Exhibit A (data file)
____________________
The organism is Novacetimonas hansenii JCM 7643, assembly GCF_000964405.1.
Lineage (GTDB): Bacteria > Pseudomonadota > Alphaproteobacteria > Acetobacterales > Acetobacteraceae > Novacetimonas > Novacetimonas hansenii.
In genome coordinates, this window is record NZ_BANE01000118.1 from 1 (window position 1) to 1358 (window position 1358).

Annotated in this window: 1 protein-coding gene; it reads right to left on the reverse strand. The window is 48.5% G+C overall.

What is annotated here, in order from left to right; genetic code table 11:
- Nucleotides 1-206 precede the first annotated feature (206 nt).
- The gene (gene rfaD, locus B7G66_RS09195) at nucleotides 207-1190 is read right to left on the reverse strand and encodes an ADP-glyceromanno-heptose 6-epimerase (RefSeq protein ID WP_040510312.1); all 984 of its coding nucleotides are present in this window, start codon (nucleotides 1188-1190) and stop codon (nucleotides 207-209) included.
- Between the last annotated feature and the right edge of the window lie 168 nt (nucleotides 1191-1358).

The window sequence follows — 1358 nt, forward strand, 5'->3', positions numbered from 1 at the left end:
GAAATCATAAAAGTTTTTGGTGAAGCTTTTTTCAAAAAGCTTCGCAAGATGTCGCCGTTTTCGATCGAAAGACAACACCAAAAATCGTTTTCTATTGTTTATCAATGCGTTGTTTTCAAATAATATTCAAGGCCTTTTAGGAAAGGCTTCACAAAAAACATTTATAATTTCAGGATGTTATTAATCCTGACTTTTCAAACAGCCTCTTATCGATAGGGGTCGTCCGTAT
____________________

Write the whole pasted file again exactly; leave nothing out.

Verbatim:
The organism is Novacetimonas hansenii JCM 7643, assembly GCF_000964405.1.
Lineage (GTDB): Bacteria > Pseudomonadota > Alphaproteobacteria > Acetobacterales > Acetobacteraceae > Novacetimonas > Novacetimonas hansenii.
In genome coordinates, this window is record NZ_BANE01000118.1 from 1 (window position 1) to 1358 (window position 1358).

Annotated in this window: 1 protein-coding gene; it reads right to left on the reverse strand. The window is 48.5% G+C overall.

What is annotated here, in order from left to right; genetic code table 11:
- Nucleotides 1-206 precede the first annotated feature (206 nt).
- The gene (gene rfaD, locus B7G66_RS09195) at nucleotides 207-1190 is read right to left on the reverse strand and encodes an ADP-glyceromanno-heptose 6-epimerase (RefSeq protein ID WP_040510312.1); all 984 of its coding nucleotides are present in this window, start codon (nucleotides 1188-1190) and stop codon (nucleotides 207-209) included.
- Between the last annotated feature and the right edge of the window lie 168 nt (nucleotides 1191-1358).

The window sequence follows — 1358 nt, forward strand, 5'->3', positions numbered from 1 at the left end:
GAAATCATAAAAGTTTTTGGTGAAGCTTTTTTCAAAAAGCTTCGCAAGATGTCGCCGTTTTCGATCGAAAGACAACACCAAAAATCGTTTTCTATTGTTTATCAATGCGTTGTTTTCAAATAATATTCAAGGCCTTTTAGGAAAGGCTTCACAAAAAACATTTATAATTTCAGGATGTTATTAATCCTGACTTTTCAAACAGCCTCTTATCGATAGGGGTCGTCCGTAT